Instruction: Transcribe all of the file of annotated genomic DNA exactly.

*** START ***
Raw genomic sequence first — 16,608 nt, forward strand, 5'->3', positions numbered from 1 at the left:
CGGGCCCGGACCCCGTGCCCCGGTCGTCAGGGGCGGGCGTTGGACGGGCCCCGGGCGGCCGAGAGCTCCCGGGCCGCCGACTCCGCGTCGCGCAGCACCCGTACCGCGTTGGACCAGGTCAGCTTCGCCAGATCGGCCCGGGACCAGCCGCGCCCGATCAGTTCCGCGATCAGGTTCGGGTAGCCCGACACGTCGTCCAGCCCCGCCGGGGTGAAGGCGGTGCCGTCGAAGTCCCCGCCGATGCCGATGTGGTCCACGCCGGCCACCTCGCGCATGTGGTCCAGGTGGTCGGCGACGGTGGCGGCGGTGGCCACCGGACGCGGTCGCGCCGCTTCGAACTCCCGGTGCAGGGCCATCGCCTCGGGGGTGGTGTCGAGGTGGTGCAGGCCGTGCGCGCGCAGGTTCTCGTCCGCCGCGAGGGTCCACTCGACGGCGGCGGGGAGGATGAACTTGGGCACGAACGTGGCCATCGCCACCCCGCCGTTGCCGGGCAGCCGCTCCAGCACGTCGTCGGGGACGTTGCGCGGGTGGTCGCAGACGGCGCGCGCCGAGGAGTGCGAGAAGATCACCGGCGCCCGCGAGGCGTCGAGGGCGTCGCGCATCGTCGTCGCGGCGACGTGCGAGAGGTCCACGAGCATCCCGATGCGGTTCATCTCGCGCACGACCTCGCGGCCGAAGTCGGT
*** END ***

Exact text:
Raw genomic sequence first — 16,608 nt, forward strand, 5'->3', positions numbered from 1 at the left:
CGGGCCCGGACCCCGTGCCCCGGTCGTCAGGGGCGGGCGTTGGACGGGCCCCGGGCGGCCGAGAGCTCCCGGGCCGCCGACTCCGCGTCGCGCAGCACCCGTACCGCGTTGGACCAGGTCAGCTTCGCCAGATCGGCCCGGGACCAGCCGCGCCCGATCAGTTCCGCGATCAGGTTCGGGTAGCCCGACACGTCGTCCAGCCCCGCCGGGGTGAAGGCGGTGCCGTCGAAGTCCCCGCCGATGCCGATGTGGTCCACGCCGGCCACCTCGCGCATGTGGTCCAGGTGGTCGGCGACGGTGGCGGCGGTGGCCACCGGACGCGGTCGCGCCGCTTCGAACTCCCGGTGCAGGGCCATCGCCTCGGGGGTGGTGTCGAGGTGGTGCAGGCCGTGCGCGCGCAGGTTCTCGTCCGCCGCGAGGGTCCACTCGACGGCGGCGGGGAGGATGAACTTGGGCACGAACGTGGCCATCGCCACCCCGCCGTTGCCGGGCAGCCGCTCCAGCACGTCGTCGGGGACGTTGCGCGGGTGGTCGCAGACGGCGCGCGCCGAGGAGTGCGAGAAGATCACCGGCGCCCGCGAGGCGTCGAGGGCGTCGCGCATCGTCGTCGCGGCGACGTGCGAGAGGTCCACGAGCATCCCGATGCGGTTCATCTCGCGCACGACCTCGCGGCCGAAGTCGGT